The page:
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British tourist, pilot die in Texas plane crash near Galveston

Investigations of Texas plane crashes often start at a local level and rapidly evolve into probes involving agencies at the federal government level. Although the Federal Aviation Administration may be included in fatal airplane accident probes, the National Transportation Safety Board is the agency that examines data and issues a final report.

Authorities have offered no hints regarding the cause of a recent crash involving a P51 Mustang, a fighter plane from World War II, that is regularly featured in air shows. Two people died when the vintage aircraft fell from the sky, shortly after take-off from a Galveston airport.

Reports said the 51-year-old veteran pilot, a Denton resident, was not in contact with ground crews at the time of the accident. A 66-year-old British passenger, in Texas for a wedding anniversary celebration, lost his life after paying almost $2,000 for the ride.

The plane, named "Galveston Gal," was the property of the Lone Star Flight Museum. The aircraft’s seating had been modified to accommodate passengers.

Witnesses on boats reported the midday water crash, minutes from the airport where the tourist’s fatal flight began.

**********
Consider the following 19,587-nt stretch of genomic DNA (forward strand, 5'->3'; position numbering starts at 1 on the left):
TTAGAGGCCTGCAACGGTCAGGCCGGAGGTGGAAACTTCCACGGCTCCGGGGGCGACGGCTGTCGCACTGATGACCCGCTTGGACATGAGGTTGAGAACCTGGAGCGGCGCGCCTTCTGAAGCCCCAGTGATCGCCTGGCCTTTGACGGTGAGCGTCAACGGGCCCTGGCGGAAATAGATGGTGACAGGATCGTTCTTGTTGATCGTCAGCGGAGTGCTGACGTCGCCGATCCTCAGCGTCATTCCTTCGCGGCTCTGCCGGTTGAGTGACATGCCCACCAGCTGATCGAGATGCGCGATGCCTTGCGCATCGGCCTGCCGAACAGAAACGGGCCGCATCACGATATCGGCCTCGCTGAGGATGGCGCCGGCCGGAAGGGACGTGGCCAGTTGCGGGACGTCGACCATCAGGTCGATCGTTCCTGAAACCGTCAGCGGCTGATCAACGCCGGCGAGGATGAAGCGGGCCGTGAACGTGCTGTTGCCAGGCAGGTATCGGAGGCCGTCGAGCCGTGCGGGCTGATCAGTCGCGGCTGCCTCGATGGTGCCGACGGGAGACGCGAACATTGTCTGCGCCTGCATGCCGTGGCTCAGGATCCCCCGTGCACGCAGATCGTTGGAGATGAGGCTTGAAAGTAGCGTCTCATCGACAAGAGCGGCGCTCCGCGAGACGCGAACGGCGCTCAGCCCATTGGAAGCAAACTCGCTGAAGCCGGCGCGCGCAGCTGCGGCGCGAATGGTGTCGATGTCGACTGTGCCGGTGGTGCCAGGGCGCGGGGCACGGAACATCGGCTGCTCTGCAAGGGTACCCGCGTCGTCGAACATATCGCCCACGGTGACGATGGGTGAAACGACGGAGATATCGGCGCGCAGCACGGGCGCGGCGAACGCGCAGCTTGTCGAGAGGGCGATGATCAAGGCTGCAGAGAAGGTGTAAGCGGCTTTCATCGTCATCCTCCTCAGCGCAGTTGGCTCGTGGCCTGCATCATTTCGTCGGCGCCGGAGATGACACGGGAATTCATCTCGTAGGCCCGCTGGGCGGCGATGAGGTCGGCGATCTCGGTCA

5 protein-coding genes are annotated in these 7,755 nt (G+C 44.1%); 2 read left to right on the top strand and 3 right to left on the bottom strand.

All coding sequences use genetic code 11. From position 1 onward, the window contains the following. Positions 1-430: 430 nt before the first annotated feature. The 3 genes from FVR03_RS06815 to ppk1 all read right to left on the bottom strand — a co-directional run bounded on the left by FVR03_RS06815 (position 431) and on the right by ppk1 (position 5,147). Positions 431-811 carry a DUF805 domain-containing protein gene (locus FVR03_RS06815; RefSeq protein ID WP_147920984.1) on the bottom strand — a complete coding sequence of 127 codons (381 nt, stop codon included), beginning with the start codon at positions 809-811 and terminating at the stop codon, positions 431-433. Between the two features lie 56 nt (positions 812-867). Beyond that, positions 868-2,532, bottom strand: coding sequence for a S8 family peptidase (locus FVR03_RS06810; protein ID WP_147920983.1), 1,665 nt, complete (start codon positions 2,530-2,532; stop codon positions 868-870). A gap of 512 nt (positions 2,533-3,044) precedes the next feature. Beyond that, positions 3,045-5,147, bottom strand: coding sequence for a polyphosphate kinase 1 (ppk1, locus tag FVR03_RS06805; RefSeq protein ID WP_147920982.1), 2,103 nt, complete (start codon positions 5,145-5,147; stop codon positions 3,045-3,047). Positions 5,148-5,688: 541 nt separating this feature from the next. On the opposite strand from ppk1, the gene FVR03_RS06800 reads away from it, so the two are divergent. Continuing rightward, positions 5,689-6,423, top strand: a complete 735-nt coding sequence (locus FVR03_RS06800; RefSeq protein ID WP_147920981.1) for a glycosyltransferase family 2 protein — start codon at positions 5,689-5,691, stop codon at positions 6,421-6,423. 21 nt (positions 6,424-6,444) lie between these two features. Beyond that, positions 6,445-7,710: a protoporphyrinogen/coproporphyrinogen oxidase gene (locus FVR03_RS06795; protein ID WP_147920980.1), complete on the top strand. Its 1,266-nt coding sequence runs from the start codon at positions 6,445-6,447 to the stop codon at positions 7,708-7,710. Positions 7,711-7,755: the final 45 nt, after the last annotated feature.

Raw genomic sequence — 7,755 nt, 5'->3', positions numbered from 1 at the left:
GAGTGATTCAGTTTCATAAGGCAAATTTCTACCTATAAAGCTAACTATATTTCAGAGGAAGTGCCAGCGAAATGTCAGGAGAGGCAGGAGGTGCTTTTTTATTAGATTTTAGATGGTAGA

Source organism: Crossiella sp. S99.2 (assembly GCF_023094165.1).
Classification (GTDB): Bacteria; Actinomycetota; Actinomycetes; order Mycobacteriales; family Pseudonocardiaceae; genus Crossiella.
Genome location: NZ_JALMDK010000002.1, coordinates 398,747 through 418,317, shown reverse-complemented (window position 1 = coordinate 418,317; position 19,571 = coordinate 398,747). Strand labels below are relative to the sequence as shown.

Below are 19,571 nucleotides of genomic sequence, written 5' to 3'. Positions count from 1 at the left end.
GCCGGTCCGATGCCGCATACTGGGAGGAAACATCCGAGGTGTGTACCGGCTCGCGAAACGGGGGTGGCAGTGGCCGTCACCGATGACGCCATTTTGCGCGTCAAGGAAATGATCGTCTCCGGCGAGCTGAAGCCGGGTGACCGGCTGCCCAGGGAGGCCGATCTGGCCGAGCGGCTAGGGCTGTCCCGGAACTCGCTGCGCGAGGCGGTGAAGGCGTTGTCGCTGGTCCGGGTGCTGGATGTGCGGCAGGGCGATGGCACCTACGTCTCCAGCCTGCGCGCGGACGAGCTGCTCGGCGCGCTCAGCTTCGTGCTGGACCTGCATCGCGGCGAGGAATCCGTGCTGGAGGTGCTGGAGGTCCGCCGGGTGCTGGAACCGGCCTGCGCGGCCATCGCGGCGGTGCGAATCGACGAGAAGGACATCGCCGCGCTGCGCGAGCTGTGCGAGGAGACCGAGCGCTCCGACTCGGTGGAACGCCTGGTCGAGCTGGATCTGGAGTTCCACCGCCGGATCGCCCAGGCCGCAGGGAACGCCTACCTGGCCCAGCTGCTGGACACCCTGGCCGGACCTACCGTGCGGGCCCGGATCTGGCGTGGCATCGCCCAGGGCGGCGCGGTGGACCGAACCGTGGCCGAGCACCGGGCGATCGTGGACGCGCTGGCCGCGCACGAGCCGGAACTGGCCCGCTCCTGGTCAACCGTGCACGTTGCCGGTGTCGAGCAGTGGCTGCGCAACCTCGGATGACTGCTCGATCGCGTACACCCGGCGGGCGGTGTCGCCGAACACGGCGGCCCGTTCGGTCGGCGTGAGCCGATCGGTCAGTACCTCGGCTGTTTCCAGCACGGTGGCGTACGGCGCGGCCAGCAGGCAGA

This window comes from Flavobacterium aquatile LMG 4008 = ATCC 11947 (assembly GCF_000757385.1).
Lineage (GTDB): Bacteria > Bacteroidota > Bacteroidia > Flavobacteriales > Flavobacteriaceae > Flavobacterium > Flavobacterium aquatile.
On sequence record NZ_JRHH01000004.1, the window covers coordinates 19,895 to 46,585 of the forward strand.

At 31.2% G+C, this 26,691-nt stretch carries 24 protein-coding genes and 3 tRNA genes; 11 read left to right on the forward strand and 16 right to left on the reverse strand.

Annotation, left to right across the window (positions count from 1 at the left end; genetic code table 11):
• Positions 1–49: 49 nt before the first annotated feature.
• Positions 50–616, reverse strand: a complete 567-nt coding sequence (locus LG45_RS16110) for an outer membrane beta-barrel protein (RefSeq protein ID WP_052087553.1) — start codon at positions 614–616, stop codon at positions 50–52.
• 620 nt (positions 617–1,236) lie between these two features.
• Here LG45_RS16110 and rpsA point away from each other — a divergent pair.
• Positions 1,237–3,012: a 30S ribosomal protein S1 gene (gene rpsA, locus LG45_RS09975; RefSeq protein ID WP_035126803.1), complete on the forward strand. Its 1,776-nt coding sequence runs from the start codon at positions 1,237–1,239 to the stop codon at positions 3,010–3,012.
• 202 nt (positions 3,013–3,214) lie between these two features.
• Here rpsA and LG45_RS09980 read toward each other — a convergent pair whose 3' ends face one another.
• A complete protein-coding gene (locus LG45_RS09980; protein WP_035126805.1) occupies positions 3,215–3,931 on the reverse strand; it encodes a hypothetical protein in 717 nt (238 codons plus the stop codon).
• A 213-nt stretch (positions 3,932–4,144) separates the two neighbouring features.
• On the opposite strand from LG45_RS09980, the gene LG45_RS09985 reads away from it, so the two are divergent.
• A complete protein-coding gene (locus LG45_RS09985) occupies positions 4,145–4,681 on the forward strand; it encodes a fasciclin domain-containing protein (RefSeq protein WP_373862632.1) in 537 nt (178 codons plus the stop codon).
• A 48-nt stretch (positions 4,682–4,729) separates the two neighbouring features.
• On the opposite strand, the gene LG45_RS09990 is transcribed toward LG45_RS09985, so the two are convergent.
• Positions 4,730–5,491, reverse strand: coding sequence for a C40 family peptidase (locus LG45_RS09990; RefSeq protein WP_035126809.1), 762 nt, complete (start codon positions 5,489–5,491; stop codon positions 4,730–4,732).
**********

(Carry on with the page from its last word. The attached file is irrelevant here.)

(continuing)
In crashes where the plane has gone down in the water, evidence that could help authorities determine the cause can be washed away. However, investigators and liability attorneys work with witnesses, the data gathered on site, air traffic controllers and the aircraft’s history and owner.

Pilot error can be the cause of an aviation accident, but it is not the only reason planes go down. Mistakes can be made in a plane’s design or in the manufacturing process. An owner may neglect to service the plane regularly or replace worn parts. A servicer can incorrectly diagnose problems with the aircraft engine. An accident may also be attributed to fuel starvation, an on board fire, pilot incapacity, weather conditions or a combination of events.

The information helps injured victims and families build personal injury and wrongful death cases against negligent defendants.

Source: khou.com, "Passenger in vintage plane crash was tourist from United Kingdom" Michelle Homer, Oct. 23, 2013

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